Several demyelinating disorders can affect children. The differential diagnosis between these diseases is usually an arduous task. Diagnostic criteria have been proposed for some of these disorders, however most of them have not yet been clinically and prospectively validated. Here we present a case of a ten year-old boy with recurrent bilateral optic neuritis and spinal cord involvement. Clinical and cerebrospinal fluid data have fulfilled diagnostic criteria for Devic's neuromyelitis optica (NMO). The differential diagnosis with multiple sclerosis (MS) has become troublesome since not only optic nerves and spinal cord were involved. In one of the relapses a left hemiparesis with facial involvement was registered. magnetic resonance imaging was also compatible with MS. This case illustrates that CNS demyelinating disorders can fulfill diagnostic criteria for more than one demyelinating disease, making the clinical judgment an important tool in the management of these patients.
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4/21. Devic's neuromyelitis optica and mitochondrial dna mutation: a case report.

    Cases are described with Leber's optic atrophy and neurological symptoms and/or MRI lesions suggestive of multiple sclerosis. We describe a case of a young woman with Devic's neuromyelitis optica and 3460 homoplasmic mitochondrial dna mutation.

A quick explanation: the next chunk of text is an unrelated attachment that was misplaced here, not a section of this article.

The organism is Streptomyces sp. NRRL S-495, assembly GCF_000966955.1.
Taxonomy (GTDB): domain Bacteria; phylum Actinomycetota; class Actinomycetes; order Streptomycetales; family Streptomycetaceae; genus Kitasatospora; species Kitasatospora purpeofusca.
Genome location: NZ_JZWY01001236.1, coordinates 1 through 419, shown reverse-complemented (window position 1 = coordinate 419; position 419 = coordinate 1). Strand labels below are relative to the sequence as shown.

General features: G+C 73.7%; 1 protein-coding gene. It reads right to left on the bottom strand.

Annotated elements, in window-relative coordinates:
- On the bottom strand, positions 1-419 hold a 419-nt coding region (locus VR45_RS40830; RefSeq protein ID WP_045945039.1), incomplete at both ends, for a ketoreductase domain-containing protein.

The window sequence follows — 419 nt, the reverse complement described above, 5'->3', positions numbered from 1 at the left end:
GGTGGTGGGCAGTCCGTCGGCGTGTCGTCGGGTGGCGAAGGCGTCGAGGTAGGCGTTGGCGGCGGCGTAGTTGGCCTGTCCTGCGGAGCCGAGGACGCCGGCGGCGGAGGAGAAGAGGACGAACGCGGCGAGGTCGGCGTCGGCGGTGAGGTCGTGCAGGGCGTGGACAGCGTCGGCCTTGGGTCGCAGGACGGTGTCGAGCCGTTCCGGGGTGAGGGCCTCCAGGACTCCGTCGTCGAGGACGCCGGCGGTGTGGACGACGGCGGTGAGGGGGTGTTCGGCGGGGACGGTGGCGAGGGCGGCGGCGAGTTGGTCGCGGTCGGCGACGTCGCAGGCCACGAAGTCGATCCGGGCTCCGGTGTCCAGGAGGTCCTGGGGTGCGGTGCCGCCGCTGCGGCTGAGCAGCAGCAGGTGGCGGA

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5/21. Gluten sensitivity and neuromyelitis optica: two case reports.

    neuromyelitis optica is a clinical syndrome characterised by acute transverse myelitis plus an acute or subacute optic neuritis with or without recovery. Although once believed to be a variant of multiple sclerosis, diagnostic criteria have recently been proposed for neuromyelitis optica, making it a clinically distinct syndrome. The term gluten sensitivity refers to a state of heightened immunological responsiveness to ingested gluten in genetically susceptible individuals, as indicated by circulating antibodies to gliadin. Several neurological complications have been described associated with gluten sensitivity ranging from peripheral neuropathy and cerebellar ataxia to an increased risk of epilepsy. Although myelopathy has been described in some case reports of coeliac disease, neuromyelitis optica has never been described in association with gluten sensitivity. We describe two cases of gluten sensitivity presenting as neuromyelitis optica with no previous history of significant gastrointestinal symptoms. Gluten sensitivity was confirmed by immunological and histological studies.